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Lithospheric thickness beneath the southern Kenya Rift: implications from basalt geochemistry

Abstract.

Geochemical data are reported for samples from the flanks and floor of the southern Kenya Rift Valley in the Lake Magadi area, and from two central volcanoes located within the rift valley. Rift lavas include samples of Singaraini and Ol Tepesi basalts on the eastern flank, Kirikiti basalts from the western flank, and plateau trachytes from the rift valley floor. Central volcano samples are from Ol Esayeiti and Lenderut located on the eastern flank. The rift basalts are mildly ne-normative, moderately evolved (Mg#=0.39–0.62) alkali basalts and show an overall range in differentiation. Incompatible trace element abundances are moderately elevated (Nb=17–51; Zr=93–274; La=17–55 ppm) and show strongly coherent variations and constant inter-element ratios (e.g. Zr/Nb=4.2–5.5; Nb/Ta=17.5±0.4; (La/Sm)n=7.3±1.1); isotope ratios are restricted in range (87Sr/86Sr=0.70393–0.70436; 143Nd/144Nd=0.51272–0.51280; 206Pb/204Pb=19.87–19.92; 207Pb/204Pb=15.68–15.70; 208Pb/204Pb=39.56–39.71). Central volcano lavas are more alkaline in character and include basanite (Ol Esayeiti; Mg# >60) and hawaiite to benmoreite (Lenderut; Mg#=0.48–0.38). Incompatible element ratio are similar to those of the rift basalts, although the chondrite normalised REE patterns are steeper (La/Sm)n=17.4±1.2). 87Sr/86Sr (0.70358, 0.70391), 143Nd/144Nd (0.51280, 0.51267), 206Pb/204Pb (19.96,20.17), 207Pb/204Pb (15.66,15.76) and 208Pb/204Pb (39.80,40.00) ratios of Ol Esayeiti basanites are similar to the rift basalts, whereas the Lenderut lavas have unusually low143Nd/144Nd (0.512388–0.512453) ratios for their 87Sr/86Sr (0.70370–0.70481) ratios, and distinctly less radiogenic and variable Pb isotope compositions (206Pb/204Pb=17.93–19.01; 207Pb/204Pb=15.43–15.58; 208Pb/204Pb=37.91–39.14). An integrated model is developed in which the geochemical signature of the lavas is attributed to variable degrees of melting to depths within the garnet stability field, and in the presence of residual amphibole. The stability fields of these phases in P–T space indicates that the lavas must have formed within the sub-continental lithosphere rather than within the underlying ambient asthenosphere or a rising mantle plume. The subcontinental lithospheric mantle must therefore extend to a depth of at least 75 km beneath the Lake Magadi area, which contrasts with recent gravity models for the area, which infer that lithospheric mantle is absent beneath this section of the southern Kenya Rift.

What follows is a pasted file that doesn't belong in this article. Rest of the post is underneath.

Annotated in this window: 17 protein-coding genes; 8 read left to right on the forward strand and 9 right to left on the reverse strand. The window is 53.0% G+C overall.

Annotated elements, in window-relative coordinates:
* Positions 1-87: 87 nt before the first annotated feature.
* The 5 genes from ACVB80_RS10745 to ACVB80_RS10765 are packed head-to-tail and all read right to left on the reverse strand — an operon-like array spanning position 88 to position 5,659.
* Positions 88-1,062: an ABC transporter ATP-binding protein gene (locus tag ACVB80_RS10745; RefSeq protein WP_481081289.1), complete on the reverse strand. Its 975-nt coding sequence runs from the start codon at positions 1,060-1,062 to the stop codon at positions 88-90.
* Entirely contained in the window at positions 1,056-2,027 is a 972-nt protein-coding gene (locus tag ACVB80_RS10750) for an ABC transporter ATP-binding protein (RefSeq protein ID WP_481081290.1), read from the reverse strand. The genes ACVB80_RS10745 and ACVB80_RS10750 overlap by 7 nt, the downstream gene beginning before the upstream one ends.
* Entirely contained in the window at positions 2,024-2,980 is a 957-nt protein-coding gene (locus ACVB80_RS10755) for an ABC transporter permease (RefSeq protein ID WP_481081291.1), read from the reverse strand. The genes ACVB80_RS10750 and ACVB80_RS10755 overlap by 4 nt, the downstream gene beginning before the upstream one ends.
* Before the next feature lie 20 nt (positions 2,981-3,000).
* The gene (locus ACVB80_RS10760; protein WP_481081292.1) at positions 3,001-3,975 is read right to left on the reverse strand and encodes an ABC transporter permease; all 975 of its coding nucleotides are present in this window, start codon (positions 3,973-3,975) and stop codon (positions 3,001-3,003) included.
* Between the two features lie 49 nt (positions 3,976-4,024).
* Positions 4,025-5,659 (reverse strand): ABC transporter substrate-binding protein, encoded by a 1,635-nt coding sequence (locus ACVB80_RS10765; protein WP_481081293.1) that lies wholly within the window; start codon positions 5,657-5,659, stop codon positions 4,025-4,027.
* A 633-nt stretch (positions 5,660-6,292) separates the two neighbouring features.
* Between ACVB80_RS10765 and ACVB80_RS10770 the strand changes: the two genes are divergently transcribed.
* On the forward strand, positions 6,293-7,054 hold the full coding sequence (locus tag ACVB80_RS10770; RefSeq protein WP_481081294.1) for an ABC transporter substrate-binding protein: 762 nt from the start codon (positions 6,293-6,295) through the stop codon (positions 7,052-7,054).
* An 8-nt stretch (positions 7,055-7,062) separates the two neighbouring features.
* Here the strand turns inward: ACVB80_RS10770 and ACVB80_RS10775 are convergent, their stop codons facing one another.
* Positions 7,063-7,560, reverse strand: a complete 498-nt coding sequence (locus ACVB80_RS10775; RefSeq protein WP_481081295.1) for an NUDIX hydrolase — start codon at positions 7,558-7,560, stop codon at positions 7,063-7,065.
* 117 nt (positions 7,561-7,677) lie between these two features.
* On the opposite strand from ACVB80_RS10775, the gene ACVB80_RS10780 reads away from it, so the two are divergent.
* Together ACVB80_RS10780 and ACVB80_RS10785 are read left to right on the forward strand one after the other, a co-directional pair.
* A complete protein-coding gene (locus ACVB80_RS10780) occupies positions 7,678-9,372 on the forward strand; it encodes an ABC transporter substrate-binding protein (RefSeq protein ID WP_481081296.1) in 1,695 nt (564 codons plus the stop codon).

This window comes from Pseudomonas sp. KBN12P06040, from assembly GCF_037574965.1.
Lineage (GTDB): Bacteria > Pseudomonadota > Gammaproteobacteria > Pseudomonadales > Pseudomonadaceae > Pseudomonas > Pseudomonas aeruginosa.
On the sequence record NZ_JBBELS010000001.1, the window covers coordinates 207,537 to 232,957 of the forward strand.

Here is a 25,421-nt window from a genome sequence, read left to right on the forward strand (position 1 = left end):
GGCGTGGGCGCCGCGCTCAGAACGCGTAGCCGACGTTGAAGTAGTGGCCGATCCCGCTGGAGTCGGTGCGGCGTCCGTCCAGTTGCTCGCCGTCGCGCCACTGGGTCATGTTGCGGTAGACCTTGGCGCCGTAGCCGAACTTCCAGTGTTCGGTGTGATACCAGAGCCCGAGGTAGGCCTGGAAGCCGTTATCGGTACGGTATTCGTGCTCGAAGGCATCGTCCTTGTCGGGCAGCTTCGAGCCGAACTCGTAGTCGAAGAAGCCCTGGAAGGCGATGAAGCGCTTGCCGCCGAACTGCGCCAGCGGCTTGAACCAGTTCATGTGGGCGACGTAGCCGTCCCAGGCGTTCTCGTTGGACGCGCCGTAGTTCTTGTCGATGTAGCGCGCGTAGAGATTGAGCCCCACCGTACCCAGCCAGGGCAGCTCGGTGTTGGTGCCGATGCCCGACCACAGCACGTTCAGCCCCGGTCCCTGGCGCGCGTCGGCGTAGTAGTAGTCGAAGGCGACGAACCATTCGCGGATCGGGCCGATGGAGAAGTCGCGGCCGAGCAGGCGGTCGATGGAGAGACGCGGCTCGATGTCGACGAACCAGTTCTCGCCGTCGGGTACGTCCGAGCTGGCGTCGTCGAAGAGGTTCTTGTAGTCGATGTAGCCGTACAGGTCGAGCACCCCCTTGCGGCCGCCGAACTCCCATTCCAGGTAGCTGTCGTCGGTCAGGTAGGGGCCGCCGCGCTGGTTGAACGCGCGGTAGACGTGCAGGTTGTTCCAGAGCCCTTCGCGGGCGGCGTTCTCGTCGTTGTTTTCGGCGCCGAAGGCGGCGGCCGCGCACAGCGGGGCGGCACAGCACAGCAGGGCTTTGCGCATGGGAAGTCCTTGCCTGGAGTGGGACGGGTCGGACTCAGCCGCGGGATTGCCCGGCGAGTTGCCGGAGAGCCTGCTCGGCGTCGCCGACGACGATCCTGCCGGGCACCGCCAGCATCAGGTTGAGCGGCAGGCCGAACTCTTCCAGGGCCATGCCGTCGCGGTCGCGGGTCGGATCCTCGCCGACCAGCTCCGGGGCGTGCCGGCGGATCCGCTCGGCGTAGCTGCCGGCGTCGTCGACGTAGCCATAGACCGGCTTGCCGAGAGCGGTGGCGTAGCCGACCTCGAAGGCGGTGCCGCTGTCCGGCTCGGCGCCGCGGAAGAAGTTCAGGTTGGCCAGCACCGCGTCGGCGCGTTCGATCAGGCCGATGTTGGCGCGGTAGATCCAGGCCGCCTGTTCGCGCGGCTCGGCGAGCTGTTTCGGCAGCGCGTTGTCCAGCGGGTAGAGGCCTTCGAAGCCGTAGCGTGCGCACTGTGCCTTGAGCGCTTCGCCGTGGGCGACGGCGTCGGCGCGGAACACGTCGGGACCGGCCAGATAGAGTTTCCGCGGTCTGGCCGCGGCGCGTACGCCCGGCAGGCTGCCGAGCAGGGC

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Roex, A.P., Späth, A. & Zartman, R.E. Lithospheric thickness beneath the southern Kenya Rift: implications from basalt geochemistry. Contrib Mineral Petrol 142, 89–106 (2001). https://doi.org/10.1007/s004100100273

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Keywords

  • 204Pb
  • 86Sr
  • Lithospheric Mantle
  • Mantle Plume
  • Rift Valley